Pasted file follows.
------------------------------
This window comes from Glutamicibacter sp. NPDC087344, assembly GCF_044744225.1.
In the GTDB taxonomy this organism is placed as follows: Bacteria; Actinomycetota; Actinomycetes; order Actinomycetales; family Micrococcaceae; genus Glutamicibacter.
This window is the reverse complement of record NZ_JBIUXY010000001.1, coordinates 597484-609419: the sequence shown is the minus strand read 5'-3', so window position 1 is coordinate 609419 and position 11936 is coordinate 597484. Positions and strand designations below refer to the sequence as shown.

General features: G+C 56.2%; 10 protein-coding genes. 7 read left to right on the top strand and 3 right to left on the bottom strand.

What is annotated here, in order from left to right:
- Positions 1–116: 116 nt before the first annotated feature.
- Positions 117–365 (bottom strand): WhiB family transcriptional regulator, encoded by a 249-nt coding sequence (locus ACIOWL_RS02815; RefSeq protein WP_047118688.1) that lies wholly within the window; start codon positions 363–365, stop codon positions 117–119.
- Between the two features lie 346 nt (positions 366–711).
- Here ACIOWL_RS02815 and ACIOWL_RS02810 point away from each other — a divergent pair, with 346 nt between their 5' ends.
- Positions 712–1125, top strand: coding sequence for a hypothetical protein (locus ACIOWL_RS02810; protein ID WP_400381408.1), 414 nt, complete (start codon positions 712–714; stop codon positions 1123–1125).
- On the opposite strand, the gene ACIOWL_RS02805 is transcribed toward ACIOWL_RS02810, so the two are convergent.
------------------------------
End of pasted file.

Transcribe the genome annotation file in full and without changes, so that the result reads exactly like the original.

This window comes from Glutamicibacter sp. NPDC087344, assembly GCF_044744225.1.
In the GTDB taxonomy this organism is placed as follows: Bacteria; Actinomycetota; Actinomycetes; order Actinomycetales; family Micrococcaceae; genus Glutamicibacter.
This window is the reverse complement of record NZ_JBIUXY010000001.1, coordinates 597484-609419: the sequence shown is the minus strand read 5'-3', so window position 1 is coordinate 609419 and position 11936 is coordinate 597484. Positions and strand designations below refer to the sequence as shown.

General features: G+C 56.2%; 10 protein-coding genes. 7 read left to right on the top strand and 3 right to left on the bottom strand.

What is annotated here, in order from left to right:
- Positions 1–116: 116 nt before the first annotated feature.
- Positions 117–365 (bottom strand): WhiB family transcriptional regulator, encoded by a 249-nt coding sequence (locus ACIOWL_RS02815; RefSeq protein WP_047118688.1) that lies wholly within the window; start codon positions 363–365, stop codon positions 117–119.
- Between the two features lie 346 nt (positions 366–711).
- Here ACIOWL_RS02815 and ACIOWL_RS02810 point away from each other — a divergent pair, with 346 nt between their 5' ends.
- Positions 712–1125, top strand: coding sequence for a hypothetical protein (locus ACIOWL_RS02810; protein ID WP_400381408.1), 414 nt, complete (start codon positions 712–714; stop codon positions 1123–1125).
- On the opposite strand, the gene ACIOWL_RS02805 is transcribed toward ACIOWL_RS02810, so the two are convergent.